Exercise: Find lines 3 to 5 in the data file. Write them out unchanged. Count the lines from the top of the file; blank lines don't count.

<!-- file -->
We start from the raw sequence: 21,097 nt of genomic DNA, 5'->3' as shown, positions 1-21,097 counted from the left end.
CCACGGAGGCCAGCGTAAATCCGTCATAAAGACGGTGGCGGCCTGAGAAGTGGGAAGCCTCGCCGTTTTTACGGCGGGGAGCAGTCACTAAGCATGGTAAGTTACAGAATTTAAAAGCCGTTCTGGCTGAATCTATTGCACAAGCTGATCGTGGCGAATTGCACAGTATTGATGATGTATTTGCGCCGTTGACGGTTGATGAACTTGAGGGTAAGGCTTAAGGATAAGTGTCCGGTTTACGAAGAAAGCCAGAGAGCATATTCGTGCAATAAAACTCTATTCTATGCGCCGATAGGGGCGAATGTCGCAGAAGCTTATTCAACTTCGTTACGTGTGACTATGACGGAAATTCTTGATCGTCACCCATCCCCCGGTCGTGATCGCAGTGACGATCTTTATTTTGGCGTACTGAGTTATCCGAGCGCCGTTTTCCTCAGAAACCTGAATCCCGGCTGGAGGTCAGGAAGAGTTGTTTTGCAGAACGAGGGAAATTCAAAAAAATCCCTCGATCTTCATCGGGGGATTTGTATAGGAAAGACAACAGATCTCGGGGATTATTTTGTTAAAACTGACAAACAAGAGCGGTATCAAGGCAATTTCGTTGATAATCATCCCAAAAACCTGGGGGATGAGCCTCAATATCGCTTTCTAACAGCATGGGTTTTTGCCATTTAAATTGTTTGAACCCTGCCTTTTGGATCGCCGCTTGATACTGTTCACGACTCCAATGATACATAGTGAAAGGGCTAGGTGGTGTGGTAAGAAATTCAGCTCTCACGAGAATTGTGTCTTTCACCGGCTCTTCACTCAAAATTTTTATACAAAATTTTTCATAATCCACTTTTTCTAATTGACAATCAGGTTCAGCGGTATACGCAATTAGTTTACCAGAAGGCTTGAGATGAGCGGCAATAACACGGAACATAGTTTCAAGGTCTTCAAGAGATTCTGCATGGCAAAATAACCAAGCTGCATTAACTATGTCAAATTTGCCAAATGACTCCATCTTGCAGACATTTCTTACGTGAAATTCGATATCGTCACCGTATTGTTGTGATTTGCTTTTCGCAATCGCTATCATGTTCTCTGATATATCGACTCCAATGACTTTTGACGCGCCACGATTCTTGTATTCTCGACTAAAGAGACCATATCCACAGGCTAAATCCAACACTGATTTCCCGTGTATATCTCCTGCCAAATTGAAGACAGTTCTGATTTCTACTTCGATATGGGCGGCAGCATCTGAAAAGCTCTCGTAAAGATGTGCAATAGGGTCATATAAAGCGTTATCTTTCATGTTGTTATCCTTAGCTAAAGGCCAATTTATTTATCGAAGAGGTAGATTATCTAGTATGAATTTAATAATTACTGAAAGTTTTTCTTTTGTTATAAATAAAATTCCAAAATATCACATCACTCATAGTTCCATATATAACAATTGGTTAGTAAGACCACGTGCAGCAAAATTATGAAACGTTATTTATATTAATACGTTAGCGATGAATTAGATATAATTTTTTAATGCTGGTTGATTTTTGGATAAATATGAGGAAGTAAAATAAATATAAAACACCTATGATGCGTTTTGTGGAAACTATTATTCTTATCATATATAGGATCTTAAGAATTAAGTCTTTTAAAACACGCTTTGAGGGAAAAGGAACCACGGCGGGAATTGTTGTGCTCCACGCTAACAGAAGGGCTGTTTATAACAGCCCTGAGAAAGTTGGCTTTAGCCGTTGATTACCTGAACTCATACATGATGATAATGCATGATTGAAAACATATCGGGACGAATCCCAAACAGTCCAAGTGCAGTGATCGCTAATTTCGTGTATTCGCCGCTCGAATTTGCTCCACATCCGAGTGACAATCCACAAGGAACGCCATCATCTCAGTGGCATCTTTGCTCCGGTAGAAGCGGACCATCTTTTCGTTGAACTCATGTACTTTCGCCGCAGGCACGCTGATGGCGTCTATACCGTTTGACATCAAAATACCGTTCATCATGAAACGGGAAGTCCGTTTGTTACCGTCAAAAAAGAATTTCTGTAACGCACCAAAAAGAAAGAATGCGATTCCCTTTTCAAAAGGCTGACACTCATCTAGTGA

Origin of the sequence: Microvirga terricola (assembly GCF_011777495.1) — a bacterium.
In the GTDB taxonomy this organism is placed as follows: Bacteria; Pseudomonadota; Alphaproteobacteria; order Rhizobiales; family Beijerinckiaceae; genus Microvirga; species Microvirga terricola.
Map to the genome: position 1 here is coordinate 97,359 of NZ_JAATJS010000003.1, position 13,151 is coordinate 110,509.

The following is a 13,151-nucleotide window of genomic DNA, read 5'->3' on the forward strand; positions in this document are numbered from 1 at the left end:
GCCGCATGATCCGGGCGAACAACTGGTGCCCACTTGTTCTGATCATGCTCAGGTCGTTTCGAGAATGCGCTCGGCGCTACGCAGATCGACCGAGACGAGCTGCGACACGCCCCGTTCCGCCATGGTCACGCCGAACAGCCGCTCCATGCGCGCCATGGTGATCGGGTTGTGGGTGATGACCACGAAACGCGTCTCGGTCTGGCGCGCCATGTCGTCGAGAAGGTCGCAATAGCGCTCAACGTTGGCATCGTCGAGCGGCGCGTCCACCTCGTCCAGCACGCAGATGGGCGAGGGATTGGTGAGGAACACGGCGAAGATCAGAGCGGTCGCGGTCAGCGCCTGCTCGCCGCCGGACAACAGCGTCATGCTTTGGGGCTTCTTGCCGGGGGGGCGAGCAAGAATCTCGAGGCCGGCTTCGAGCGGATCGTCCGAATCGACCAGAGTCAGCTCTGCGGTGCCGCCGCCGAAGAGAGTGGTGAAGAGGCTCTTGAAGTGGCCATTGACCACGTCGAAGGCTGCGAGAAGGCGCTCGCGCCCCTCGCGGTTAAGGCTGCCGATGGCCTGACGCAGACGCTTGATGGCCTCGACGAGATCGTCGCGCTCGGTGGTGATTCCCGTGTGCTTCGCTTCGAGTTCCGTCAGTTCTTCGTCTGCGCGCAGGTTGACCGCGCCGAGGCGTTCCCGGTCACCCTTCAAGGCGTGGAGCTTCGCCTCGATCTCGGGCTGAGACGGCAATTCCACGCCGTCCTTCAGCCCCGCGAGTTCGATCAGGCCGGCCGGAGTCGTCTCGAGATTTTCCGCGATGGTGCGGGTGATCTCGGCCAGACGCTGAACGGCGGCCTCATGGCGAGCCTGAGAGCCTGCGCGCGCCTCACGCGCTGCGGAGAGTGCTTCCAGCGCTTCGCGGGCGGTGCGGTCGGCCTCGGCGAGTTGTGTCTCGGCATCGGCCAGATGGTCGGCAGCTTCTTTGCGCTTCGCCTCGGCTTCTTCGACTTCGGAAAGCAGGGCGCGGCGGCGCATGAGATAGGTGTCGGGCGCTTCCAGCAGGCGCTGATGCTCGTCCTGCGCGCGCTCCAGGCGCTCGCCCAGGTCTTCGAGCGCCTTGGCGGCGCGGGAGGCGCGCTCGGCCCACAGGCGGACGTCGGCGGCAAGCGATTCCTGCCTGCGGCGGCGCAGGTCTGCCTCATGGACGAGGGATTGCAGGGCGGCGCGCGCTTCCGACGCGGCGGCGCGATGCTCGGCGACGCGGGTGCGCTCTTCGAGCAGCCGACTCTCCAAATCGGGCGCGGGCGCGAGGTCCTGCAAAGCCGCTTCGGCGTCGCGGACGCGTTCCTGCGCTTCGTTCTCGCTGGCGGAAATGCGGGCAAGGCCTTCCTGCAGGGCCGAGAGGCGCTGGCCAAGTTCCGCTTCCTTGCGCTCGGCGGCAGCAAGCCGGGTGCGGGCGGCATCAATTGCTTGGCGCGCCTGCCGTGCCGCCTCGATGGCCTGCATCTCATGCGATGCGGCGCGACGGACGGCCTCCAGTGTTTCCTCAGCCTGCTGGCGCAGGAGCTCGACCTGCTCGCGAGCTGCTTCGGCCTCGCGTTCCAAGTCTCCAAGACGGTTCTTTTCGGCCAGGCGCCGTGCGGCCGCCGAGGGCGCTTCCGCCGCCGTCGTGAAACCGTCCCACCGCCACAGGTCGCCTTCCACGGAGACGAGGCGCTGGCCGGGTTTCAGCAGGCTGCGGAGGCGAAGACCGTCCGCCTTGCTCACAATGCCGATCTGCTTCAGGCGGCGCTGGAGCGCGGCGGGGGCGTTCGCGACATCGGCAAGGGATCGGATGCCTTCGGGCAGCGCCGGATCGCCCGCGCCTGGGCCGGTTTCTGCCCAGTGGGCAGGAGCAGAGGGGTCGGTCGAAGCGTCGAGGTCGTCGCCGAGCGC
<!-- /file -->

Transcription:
Origin of the sequence: Microvirga terricola (assembly GCF_011777495.1) — a bacterium.
In the GTDB taxonomy this organism is placed as follows: Bacteria; Pseudomonadota; Alphaproteobacteria; order Rhizobiales; family Beijerinckiaceae; genus Microvirga; species Microvirga terricola.
Map to the genome: position 1 here is coordinate 97,359 of NZ_JAATJS010000003.1, position 13,151 is coordinate 110,509.